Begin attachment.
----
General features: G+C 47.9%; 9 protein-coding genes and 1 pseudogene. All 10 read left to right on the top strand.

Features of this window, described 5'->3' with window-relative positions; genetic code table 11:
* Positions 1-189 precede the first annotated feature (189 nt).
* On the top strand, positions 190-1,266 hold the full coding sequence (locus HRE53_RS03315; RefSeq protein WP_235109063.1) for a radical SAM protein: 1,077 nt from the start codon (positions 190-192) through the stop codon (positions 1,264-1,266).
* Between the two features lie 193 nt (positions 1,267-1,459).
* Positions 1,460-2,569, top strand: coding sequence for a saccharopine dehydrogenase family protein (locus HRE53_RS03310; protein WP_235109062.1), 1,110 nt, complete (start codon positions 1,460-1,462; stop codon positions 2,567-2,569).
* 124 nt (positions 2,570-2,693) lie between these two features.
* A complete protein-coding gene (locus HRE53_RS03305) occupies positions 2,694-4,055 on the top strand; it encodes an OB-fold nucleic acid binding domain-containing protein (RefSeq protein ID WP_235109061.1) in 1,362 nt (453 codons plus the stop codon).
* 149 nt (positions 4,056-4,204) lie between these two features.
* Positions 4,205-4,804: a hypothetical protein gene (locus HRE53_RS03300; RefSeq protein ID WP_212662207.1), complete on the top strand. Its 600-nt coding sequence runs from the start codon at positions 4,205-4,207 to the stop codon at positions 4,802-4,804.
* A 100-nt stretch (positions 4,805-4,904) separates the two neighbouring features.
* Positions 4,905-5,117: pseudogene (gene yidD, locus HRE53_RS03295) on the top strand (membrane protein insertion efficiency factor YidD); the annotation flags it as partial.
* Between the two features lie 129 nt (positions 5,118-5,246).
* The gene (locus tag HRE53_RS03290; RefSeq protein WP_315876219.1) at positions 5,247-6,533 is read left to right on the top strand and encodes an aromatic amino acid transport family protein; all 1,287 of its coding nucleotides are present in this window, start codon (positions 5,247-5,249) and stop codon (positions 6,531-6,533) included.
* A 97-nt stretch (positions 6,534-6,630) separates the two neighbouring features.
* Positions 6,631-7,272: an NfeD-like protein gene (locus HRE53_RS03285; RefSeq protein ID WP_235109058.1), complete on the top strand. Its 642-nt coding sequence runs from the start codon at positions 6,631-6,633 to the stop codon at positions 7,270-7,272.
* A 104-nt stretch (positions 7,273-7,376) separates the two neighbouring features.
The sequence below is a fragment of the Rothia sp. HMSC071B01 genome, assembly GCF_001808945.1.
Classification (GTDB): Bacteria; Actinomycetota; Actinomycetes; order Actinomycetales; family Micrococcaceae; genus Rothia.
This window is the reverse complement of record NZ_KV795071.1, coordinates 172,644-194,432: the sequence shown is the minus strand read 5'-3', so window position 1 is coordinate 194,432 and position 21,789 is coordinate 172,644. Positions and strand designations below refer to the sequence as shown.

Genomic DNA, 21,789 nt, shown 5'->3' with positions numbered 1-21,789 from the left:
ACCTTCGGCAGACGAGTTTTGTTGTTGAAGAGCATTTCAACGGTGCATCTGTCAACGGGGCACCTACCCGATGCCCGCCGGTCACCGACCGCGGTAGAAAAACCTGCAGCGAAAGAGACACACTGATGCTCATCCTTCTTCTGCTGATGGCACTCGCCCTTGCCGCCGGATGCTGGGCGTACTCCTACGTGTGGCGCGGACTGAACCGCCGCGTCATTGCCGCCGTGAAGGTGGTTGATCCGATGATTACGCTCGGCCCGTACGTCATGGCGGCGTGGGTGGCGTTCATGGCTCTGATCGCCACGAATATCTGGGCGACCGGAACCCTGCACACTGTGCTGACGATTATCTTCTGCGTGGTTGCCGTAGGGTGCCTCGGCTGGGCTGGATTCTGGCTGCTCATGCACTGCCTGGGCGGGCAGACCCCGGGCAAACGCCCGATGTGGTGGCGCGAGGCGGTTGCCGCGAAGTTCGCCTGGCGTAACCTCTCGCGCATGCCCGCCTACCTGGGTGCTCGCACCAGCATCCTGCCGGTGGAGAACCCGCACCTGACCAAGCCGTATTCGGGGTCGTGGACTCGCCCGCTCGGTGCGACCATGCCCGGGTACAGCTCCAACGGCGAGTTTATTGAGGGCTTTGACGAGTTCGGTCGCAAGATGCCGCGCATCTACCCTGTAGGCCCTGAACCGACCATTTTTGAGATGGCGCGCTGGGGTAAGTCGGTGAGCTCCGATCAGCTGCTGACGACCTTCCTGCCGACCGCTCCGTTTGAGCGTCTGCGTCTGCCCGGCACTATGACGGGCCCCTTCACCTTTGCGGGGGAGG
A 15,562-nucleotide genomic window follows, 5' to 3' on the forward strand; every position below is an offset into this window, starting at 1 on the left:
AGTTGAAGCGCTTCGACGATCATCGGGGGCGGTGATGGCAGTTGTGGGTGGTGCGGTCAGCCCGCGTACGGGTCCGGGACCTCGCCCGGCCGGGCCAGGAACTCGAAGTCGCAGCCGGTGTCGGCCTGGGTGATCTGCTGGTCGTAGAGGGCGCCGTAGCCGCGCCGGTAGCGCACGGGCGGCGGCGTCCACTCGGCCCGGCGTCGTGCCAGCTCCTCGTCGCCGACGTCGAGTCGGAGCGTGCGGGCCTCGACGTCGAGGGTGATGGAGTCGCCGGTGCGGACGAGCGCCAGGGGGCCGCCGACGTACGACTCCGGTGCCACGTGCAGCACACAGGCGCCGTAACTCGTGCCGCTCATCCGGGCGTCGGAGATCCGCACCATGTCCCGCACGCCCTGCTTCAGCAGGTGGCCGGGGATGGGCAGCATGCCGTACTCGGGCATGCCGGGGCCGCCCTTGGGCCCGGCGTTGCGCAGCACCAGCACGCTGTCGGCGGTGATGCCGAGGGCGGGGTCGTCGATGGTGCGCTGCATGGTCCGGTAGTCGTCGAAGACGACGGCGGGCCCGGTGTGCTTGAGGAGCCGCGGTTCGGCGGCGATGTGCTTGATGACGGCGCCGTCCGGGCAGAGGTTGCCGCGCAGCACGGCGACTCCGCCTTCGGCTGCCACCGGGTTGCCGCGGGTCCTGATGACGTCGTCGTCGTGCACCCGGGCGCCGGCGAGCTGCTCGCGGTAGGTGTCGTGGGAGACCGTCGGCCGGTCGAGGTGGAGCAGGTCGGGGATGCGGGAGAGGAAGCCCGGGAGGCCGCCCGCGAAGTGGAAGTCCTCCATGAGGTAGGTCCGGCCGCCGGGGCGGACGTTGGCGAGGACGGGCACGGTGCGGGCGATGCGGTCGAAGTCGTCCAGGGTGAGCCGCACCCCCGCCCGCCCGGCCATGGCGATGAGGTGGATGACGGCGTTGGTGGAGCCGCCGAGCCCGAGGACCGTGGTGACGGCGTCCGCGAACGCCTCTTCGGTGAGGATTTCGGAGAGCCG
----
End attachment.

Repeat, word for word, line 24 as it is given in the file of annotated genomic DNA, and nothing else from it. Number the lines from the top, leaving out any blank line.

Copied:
AGTTGAAGCGCTTCGACGATCATCGGGGGCGGTGATGGCAGTTGTGGGTGGTGCGGTCAGCCCGCGTACGGGTCCGGGACCTCGCCCGGCCGGGCCAGGAACTCGAAGTCGCAGCCGGTGTCGGCCTGGGTGATCTGCTGGTCGTAGAGGGCGCCGTAGCCGCGCCGGTAGCGCACGGGCGGCGGCGTCCACTCGGCCCGGCGTCGTGCCAGCTCCTCGTCGCCGACGTCGAGTCGGAGCGTGCGGGCCTCGACGTCGAGGGTGATGGAGTCGCCGGTGCGGACGAGCGCCAGGGGGCCGCCGACGTACGACTCCGGTGCCACGTGCAGCACACAGGCGCCGTAACTCGTGCCGCTCATCCGGGCGTCGGAGATCCGCACCATGTCCCGCACGCCCTGCTTCAGCAGGTGGCCGGGGATGGGCAGCATGCCGTACTCGGGCATGCCGGGGCCGCCCTTGGGCCCGGCGTTGCGCAGCACCAGCACGCTGTCGGCGGTGATGCCGAGGGCGGGGTCGTCGATGGTGCGCTGCATGGTCCGGTAGTCGTCGAAGACGACGGCGGGCCCGGTGTGCTTGAGGAGCCGCGGTTCGGCGGCGATGTGCTTGATGACGGCGCCGTCCGGGCAGAGGTTGCCGCGCAGCACGGCGACTCCGCCTTCGGCTGCCACCGGGTTGCCGCGGGTCCTGATGACGTCGTCGTCGTGCACCCGGGCGCCGGCGAGCTGCTCGCGGTAGGTGTCGTGGGAGACCGTCGGCCGGTCGAGGTGGAGCAGGTCGGGGATGCGGGAGAGGAAGCCCGGGAGGCCGCCCGCGAAGTGGAAGTCCTCCATGAGGTAGGTCCGGCCGCCGGGGCGGACGTTGGCGAGGACGGGCACGGTGCGGGCGATGCGGTCGAAGTCGTCCAGGGTGAGCCGCACCCCCGCCCGCCCGGCCATGGCGATGAGGTGGATGACGGCGTTGGTGGAGCCGCCGAGCCCGAGGACCGTGGTGACGGCGTCCGCGAACGCCTCTTCGGTGAGGATTTCGGAGAGCCG